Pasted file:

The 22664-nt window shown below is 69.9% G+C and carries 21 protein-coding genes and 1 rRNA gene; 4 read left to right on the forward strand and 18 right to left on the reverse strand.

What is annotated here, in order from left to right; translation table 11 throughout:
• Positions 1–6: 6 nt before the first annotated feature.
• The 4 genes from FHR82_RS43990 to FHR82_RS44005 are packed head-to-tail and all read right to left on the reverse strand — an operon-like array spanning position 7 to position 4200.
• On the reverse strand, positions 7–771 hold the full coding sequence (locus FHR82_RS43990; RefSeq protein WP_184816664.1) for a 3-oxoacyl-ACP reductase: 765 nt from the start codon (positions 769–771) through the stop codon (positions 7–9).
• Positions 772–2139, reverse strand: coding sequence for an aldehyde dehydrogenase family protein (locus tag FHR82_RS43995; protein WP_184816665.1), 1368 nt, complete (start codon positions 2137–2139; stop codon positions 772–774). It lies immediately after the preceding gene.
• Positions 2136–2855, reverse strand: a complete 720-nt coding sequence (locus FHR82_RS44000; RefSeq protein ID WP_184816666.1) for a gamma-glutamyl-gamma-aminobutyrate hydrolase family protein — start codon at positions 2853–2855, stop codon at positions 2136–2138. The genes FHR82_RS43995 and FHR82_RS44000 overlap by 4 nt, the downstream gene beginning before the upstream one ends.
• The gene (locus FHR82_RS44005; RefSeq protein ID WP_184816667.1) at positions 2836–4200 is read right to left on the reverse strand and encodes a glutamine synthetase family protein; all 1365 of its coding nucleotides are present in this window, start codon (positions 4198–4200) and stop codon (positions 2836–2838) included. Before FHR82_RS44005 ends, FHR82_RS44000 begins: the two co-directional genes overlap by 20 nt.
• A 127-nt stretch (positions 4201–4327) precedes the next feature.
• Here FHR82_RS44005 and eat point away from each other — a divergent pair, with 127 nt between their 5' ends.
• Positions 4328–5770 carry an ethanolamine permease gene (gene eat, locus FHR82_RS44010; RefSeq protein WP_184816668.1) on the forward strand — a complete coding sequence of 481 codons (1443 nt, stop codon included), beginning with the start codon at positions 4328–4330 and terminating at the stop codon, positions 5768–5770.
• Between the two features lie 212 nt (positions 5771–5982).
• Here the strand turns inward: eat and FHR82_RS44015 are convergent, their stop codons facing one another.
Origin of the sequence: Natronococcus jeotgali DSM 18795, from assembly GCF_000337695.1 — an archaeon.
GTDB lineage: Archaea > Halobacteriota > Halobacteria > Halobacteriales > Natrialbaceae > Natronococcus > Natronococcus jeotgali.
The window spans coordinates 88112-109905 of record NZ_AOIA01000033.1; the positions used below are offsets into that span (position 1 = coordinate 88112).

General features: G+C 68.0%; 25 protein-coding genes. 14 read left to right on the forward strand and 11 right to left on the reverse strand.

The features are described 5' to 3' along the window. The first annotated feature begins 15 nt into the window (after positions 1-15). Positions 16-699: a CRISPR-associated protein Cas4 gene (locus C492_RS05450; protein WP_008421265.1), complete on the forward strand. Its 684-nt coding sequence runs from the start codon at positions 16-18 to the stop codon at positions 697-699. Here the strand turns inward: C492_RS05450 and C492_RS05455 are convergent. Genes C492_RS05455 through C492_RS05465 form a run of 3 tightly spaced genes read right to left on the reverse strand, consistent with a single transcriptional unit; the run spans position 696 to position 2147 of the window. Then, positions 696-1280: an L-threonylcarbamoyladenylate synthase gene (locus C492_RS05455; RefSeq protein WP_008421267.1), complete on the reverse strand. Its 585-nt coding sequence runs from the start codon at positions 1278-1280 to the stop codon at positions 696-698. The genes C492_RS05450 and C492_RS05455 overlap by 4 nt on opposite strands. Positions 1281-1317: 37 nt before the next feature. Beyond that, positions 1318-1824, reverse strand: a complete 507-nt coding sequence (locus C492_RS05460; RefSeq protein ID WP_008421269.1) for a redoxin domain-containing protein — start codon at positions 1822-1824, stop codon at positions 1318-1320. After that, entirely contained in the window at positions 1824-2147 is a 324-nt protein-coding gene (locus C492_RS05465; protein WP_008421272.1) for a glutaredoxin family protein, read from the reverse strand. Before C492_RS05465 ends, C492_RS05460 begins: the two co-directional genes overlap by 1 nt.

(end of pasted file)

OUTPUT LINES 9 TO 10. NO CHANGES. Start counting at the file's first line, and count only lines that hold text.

• A 127-nt stretch (positions 4201–4327) precedes the next feature.
• Here FHR82_RS44005 and eat point away from each other — a divergent pair, with 127 nt between their 5' ends.